According to a recent study, heavy recreational cannabis consumption can increase the risk of developing severe mental health disorders. However, at the same time, researchers found that medical cannabis, or CBD, has properties that might be useful in treating a number of different mental health conditions, including depression and anxiety.
Following the analysis of reviews published between 2007 and 2016, authors of ‘The Health Effects of Cannabis and Cannabinoids: The Current State of Evidence and Recommendations for Research’ concluded that there was “substantial evidence” between frequent cannabis use and developing schizophrenia and other psychoses.
However, in the very same study, they found that cannabis use could actually help individuals struggling with mental health disorders to better perform in learning and memory tasks.
Also, the researchers finally claimed that recreational use can’t be linked with developing depression, anxiety or posttraumatic stress disorder (PTSD).
While medical cannabis use is on the rise, and debate around recreational adult use of the drug continues to divide the public, politician, and researchers, CBD has managed to build significant popularity among people looking for alternative health and wellness options.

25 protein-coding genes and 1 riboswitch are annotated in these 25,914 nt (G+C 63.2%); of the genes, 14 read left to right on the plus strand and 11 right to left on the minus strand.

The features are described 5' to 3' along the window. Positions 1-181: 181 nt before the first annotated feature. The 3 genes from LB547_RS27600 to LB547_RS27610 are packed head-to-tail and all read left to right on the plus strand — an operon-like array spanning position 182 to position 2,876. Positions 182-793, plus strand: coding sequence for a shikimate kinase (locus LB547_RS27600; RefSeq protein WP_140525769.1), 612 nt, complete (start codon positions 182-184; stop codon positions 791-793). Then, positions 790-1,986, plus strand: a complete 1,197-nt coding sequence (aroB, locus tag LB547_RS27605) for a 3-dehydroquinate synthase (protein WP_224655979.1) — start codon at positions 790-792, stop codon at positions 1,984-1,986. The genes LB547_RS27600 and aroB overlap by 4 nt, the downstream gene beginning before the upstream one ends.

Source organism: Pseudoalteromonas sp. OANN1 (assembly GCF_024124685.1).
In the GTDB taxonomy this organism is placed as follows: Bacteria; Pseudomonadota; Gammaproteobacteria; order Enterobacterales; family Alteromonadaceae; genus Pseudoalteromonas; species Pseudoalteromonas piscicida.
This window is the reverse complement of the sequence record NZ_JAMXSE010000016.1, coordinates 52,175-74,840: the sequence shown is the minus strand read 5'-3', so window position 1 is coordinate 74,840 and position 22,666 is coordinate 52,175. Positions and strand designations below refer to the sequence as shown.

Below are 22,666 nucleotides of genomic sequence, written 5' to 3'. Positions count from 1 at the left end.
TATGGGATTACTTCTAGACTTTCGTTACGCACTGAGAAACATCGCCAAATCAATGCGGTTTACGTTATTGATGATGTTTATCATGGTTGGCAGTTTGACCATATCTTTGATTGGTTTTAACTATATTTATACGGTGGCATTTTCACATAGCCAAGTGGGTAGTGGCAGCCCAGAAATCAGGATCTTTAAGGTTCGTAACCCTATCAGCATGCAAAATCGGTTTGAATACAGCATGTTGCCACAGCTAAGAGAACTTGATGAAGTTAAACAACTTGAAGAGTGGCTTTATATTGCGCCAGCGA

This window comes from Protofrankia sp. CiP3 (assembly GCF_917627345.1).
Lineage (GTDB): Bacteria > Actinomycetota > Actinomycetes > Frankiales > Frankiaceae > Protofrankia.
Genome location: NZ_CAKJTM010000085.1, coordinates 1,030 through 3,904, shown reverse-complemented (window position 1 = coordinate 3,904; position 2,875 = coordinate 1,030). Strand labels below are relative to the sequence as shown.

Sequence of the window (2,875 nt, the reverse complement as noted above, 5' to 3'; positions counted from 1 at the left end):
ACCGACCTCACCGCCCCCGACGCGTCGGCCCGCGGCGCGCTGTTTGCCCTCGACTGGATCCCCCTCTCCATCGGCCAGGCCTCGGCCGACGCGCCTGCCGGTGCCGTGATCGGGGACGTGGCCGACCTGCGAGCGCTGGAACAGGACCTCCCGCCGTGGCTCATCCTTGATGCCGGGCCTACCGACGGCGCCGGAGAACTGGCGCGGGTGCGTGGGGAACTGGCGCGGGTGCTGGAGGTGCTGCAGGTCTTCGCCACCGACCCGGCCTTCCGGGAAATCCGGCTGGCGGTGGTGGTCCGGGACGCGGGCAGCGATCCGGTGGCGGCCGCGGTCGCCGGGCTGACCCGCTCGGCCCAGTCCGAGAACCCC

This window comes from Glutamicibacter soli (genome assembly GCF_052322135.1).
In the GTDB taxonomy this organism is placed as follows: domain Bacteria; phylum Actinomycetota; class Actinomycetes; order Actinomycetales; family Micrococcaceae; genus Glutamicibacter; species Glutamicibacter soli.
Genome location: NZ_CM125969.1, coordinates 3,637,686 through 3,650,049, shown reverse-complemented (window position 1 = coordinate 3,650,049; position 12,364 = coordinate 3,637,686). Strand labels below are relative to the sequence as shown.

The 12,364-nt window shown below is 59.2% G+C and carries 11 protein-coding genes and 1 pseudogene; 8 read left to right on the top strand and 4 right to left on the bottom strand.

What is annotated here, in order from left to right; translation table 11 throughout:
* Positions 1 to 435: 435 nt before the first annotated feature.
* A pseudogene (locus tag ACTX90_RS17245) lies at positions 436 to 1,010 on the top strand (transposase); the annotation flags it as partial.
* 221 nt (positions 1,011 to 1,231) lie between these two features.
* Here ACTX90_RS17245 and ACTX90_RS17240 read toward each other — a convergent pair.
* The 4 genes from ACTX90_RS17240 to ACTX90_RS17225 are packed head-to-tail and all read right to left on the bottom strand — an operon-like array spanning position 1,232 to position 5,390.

Clinical studies of CBD have also been on the rise in recent years. These studies have yielded evidence that CBD can interact with our body’s endocannabinoid receptors (CB1, CB2). These interactions have been found to potentially have an impact on how our brain regulates mood, among other functions.
What can CBD offer?
While it is widely acknowledged that further controlled clinical studies needed to get a full picture on CBD, we already know a fair amount of its presumed health benefits.
CBD is reportedly assisting in the fight of a wide of range of conditions. While, again, more evidence will be needed in the future, CBD is widely considered to have the potential decrease feelings of depression; increase relaxation, alter mood, decrease pain sensation. Preliminary evidence suggests that it may also have an effect on learning and memory.
Furthermore, as we reported it last year, CBD was found “to reduce symptoms of Social Anxiety Disorder”, a condition that relates to “low self-esteem, self-consciousness, and panic attacks, among others.”
In conclusion, although there is still a sort of black hole when it comes to clinical trials into CBD, the demand for medical cannabis is gigantic worldwide.
Even though some still argue whether medical cannabis could and should be used by those struggling with mental health issues, more countries continue to join the global medical cannabis market, and patients and wellness customers are more than ready to welcome the cannabinoid.